Warhol’s films are almost always pre-narrative. For viewers unwilling to float in that uncertainty, a conflict arises. Rejection and projection ensue. But those who accept that lawlessness find a very pure pleasure in the picture. Wherever she went, Sedgwick effortlessly controlled the room. Captured on any kind of recording equipment, she dominates the properties of the image. This alignment of physical and representational life is the result of a woman who understood herself and others in an unusually fundamental way; this in tandem with her acute sense of the disappearing old and the edge of the new. Hardly anybody could grasp Warhol’s work at the time, nor explain his pull. It was too easy and fun to look at a huge silkscreen painting of a Campbell’s Soup can. It was even easier to create (and re-create) it. Sedgwick not only understood his vision, but embodied it with great power, marking its existence off the screen and canvas. Without her, our understanding of him would be much more limited. “Outer and Inner Space” is the highest point of this connection. Without the help of the Norelco, it may never have been captured quite in this way. Watching her profile fade on the monitor behind her as she talks is devastating. He articulated the technology, but she was the language.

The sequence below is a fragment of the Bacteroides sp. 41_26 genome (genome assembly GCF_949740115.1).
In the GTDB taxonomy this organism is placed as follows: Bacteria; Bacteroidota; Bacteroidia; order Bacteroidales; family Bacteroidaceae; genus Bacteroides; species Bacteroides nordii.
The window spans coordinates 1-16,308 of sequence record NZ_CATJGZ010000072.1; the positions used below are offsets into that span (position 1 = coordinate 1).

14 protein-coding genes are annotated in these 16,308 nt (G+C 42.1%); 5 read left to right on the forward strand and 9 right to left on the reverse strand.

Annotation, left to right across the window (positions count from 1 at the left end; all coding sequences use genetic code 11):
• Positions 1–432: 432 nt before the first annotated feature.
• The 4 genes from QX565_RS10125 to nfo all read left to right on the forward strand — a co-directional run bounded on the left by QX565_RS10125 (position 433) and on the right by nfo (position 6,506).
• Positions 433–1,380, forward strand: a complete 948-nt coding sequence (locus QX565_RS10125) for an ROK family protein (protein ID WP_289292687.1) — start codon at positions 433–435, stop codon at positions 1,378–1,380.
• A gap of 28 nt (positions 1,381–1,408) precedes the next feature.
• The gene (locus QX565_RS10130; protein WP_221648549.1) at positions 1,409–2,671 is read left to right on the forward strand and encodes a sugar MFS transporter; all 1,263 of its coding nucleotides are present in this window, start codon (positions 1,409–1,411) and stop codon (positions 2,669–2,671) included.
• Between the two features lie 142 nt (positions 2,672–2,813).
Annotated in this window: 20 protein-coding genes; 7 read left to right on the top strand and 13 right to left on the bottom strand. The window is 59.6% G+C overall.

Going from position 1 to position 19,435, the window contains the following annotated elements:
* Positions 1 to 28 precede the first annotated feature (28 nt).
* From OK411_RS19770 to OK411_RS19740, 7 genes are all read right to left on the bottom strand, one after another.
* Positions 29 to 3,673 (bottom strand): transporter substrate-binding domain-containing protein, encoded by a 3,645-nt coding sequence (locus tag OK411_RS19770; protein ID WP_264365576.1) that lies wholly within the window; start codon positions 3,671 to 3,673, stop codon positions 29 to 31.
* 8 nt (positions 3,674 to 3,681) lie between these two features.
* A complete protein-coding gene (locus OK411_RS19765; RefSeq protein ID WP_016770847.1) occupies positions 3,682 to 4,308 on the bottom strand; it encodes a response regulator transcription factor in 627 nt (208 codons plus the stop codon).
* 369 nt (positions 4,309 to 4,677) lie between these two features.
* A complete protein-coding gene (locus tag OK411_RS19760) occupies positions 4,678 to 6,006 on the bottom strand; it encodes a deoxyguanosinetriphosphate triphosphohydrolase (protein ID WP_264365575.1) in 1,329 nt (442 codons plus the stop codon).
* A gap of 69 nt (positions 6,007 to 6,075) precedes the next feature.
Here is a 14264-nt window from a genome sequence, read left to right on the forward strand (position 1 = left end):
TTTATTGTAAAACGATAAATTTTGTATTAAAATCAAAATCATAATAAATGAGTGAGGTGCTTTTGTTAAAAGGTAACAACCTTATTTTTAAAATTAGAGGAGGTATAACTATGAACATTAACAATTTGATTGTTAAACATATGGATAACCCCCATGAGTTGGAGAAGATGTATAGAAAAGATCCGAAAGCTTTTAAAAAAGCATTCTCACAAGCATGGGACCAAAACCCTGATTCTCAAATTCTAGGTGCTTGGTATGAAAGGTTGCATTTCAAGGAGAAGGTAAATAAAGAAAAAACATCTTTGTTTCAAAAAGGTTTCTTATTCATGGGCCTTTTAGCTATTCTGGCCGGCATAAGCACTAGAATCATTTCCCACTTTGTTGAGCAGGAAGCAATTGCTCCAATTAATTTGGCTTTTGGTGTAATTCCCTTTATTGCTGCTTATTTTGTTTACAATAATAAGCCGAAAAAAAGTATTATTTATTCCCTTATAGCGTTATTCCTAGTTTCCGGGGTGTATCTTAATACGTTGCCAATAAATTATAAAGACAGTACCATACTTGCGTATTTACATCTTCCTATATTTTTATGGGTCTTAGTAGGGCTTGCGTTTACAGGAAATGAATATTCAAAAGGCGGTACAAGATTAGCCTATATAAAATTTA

︎Captured on any kind of recording equipment, she dominates the properties of the image.

By November, the Sedgwick-Warhol romance was ending. She was becoming too difficult, too unpredictable, too high. He had already secured all her rich contacts. Worse: She was more desired than him. They broke apart. Other work was shown at the promotional party. The camera was returned; it never sold.

Alex Zafiris is CCAM’s writer-in-residence, and the editor of Maquette. As a writer she has contributed to Bomb,The Paris Review Daily, The New York Times, Mixte (Paris), Observer, and Nowness; as an editor, she has worked at Romance Journal, Guernica, Immaterial, Osmos, Tokion, Paper, and the United Nations. For more information, visit her site.